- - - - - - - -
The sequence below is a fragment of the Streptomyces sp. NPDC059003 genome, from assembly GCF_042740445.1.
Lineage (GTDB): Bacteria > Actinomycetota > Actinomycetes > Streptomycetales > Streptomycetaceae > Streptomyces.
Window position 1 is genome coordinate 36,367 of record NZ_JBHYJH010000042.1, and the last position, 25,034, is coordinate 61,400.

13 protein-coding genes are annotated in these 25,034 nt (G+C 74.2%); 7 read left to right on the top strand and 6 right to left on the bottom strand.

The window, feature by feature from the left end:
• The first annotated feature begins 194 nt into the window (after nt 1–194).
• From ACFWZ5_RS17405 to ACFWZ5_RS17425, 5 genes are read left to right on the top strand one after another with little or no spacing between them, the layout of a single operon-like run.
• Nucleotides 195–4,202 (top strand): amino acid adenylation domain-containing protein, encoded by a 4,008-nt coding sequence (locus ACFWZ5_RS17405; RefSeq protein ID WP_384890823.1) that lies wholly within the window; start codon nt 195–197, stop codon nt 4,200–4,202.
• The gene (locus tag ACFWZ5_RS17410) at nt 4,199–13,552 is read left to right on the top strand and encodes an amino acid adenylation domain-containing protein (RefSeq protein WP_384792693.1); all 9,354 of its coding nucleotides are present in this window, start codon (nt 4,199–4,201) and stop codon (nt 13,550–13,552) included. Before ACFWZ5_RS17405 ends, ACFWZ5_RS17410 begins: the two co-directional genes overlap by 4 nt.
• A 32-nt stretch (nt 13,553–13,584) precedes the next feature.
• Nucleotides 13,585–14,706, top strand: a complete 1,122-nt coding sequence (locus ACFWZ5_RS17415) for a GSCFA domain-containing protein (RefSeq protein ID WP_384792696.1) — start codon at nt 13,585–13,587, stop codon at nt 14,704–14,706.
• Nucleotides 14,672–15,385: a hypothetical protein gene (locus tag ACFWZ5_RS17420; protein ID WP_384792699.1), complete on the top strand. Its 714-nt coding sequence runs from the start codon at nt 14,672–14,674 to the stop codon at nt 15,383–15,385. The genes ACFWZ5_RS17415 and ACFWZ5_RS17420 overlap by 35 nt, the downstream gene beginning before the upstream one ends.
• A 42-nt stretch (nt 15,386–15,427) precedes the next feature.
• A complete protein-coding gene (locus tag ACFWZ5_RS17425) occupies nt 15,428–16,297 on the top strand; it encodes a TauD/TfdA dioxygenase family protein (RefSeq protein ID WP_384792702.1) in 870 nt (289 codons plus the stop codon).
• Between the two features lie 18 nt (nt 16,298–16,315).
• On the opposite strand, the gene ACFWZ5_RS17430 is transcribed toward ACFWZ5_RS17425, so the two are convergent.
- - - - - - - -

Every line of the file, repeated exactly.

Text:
The sequence below is a fragment of the Streptomyces sp. NPDC059003 genome, from assembly GCF_042740445.1.
Lineage (GTDB): Bacteria > Actinomycetota > Actinomycetes > Streptomycetales > Streptomycetaceae > Streptomyces.
Window position 1 is genome coordinate 36,367 of record NZ_JBHYJH010000042.1, and the last position, 25,034, is coordinate 61,400.

13 protein-coding genes are annotated in these 25,034 nt (G+C 74.2%); 7 read left to right on the top strand and 6 right to left on the bottom strand.

The window, feature by feature from the left end:
• The first annotated feature begins 194 nt into the window (after nt 1–194).
• From ACFWZ5_RS17405 to ACFWZ5_RS17425, 5 genes are read left to right on the top strand one after another with little or no spacing between them, the layout of a single operon-like run.
• Nucleotides 195–4,202 (top strand): amino acid adenylation domain-containing protein, encoded by a 4,008-nt coding sequence (locus ACFWZ5_RS17405; RefSeq protein ID WP_384890823.1) that lies wholly within the window; start codon nt 195–197, stop codon nt 4,200–4,202.
• The gene (locus tag ACFWZ5_RS17410) at nt 4,199–13,552 is read left to right on the top strand and encodes an amino acid adenylation domain-containing protein (RefSeq protein WP_384792693.1); all 9,354 of its coding nucleotides are present in this window, start codon (nt 4,199–4,201) and stop codon (nt 13,550–13,552) included. Before ACFWZ5_RS17405 ends, ACFWZ5_RS17410 begins: the two co-directional genes overlap by 4 nt.
• A 32-nt stretch (nt 13,553–13,584) precedes the next feature.
• Nucleotides 13,585–14,706, top strand: a complete 1,122-nt coding sequence (locus ACFWZ5_RS17415) for a GSCFA domain-containing protein (RefSeq protein ID WP_384792696.1) — start codon at nt 13,585–13,587, stop codon at nt 14,704–14,706.
• Nucleotides 14,672–15,385: a hypothetical protein gene (locus tag ACFWZ5_RS17420; protein ID WP_384792699.1), complete on the top strand. Its 714-nt coding sequence runs from the start codon at nt 14,672–14,674 to the stop codon at nt 15,383–15,385. The genes ACFWZ5_RS17415 and ACFWZ5_RS17420 overlap by 35 nt, the downstream gene beginning before the upstream one ends.
• A 42-nt stretch (nt 15,386–15,427) precedes the next feature.
• A complete protein-coding gene (locus tag ACFWZ5_RS17425) occupies nt 15,428–16,297 on the top strand; it encodes a TauD/TfdA dioxygenase family protein (RefSeq protein ID WP_384792702.1) in 870 nt (289 codons plus the stop codon).
• Between the two features lie 18 nt (nt 16,298–16,315).
• On the opposite strand, the gene ACFWZ5_RS17430 is transcribed toward ACFWZ5_RS17425, so the two are convergent.